The Act requires manufacturers of medical devices to obtain marketing clearance or approval from FDA before they may offer them up for sale. This requirement protects the public health by helping to ensure that new medical devices are shown to be either both safe and effective or substantially equivalent to other devices already legally marketed in the United States. The FDA inspection revealed that your devices are adulterated within the meaning of section 501(h) of the Act [21 U.S.C. § 351(h)] in that the methods used in, or the facilities or controls used for, their manufacture, packing, storage, or installation are not in conformity with the Current Good Manufacturing Practice (CGMP) requirements of the Quality System (QS) regulation found at Title 21, Code of Federal Regulations (CFR), Part 820. These violations include, but are not limited to, the following:

1. Failure to establish and maintain procedures for implementing corrective and preventive action (CAPA) as required by 21 CFR § 820.100(a).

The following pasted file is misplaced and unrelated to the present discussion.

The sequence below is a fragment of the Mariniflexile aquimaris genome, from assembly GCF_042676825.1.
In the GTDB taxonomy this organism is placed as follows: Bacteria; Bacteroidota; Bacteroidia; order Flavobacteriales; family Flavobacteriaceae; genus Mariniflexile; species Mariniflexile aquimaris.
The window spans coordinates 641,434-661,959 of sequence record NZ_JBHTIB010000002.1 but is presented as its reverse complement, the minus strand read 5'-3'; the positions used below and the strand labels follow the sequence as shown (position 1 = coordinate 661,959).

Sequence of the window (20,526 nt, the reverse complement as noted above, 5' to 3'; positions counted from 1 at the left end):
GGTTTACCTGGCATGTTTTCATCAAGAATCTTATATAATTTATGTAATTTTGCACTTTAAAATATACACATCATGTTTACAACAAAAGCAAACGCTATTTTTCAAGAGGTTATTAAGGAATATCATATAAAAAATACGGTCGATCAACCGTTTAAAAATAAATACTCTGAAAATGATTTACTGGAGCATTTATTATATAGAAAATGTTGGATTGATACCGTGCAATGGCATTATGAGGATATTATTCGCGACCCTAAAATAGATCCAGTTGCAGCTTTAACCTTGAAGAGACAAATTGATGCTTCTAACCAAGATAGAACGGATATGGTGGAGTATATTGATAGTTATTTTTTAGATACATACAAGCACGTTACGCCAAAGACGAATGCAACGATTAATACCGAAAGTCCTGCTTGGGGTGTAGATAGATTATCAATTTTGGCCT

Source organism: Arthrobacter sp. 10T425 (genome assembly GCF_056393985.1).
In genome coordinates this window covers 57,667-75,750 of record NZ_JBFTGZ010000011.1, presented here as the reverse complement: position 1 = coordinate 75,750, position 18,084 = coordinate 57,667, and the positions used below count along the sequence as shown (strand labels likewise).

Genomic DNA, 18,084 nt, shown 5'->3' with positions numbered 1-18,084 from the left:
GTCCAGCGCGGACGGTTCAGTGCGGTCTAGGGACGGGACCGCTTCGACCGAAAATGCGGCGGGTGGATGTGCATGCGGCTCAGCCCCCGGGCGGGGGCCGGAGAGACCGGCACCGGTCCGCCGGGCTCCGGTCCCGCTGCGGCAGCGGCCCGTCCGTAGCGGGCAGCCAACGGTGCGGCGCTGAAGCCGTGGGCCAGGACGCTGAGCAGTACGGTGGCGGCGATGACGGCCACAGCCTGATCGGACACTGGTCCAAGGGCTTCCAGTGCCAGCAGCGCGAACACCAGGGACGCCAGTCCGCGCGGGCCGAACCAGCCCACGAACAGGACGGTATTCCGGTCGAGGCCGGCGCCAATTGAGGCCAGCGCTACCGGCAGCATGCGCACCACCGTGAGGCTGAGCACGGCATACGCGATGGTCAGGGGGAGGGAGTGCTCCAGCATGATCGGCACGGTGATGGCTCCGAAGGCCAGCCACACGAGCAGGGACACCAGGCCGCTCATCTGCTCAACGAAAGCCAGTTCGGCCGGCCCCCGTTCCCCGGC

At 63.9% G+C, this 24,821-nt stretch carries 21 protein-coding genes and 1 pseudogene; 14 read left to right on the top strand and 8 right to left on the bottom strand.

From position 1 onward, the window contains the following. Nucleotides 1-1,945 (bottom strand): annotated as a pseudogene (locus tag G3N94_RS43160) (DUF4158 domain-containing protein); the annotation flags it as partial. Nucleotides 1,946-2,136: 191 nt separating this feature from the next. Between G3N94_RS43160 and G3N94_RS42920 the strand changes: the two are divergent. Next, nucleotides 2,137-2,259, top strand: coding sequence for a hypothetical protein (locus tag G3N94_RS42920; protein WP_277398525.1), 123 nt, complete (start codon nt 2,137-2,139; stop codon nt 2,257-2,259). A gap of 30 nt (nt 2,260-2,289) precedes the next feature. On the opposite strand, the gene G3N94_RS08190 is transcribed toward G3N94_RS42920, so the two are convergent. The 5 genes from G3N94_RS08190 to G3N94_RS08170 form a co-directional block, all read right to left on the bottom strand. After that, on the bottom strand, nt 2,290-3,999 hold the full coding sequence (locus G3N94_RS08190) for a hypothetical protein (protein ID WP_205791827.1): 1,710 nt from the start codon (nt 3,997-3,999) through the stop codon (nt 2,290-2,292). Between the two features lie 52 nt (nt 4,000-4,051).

Specifically, your firm's Quality System Procedures (8.53 Corrective Action, dated March 16, 2004 & 8.53 Preventive Action, dated March 22, 2004) do not include requirements for analyzing processes, work operations, concessions, quality audit reports, quality records, service records, complaints, returned product, and other sources of quality data to identify existing and potential causes of nonconforming product, or other quality problems.

2. Failure to review, evaluate, and investigate any complaint involving the possible failure of a device, labeling, or packaging to meet any of its specifications, and failure to maintain records of an investigation as required by 21 CFR § 820.198(c), (d), and (e).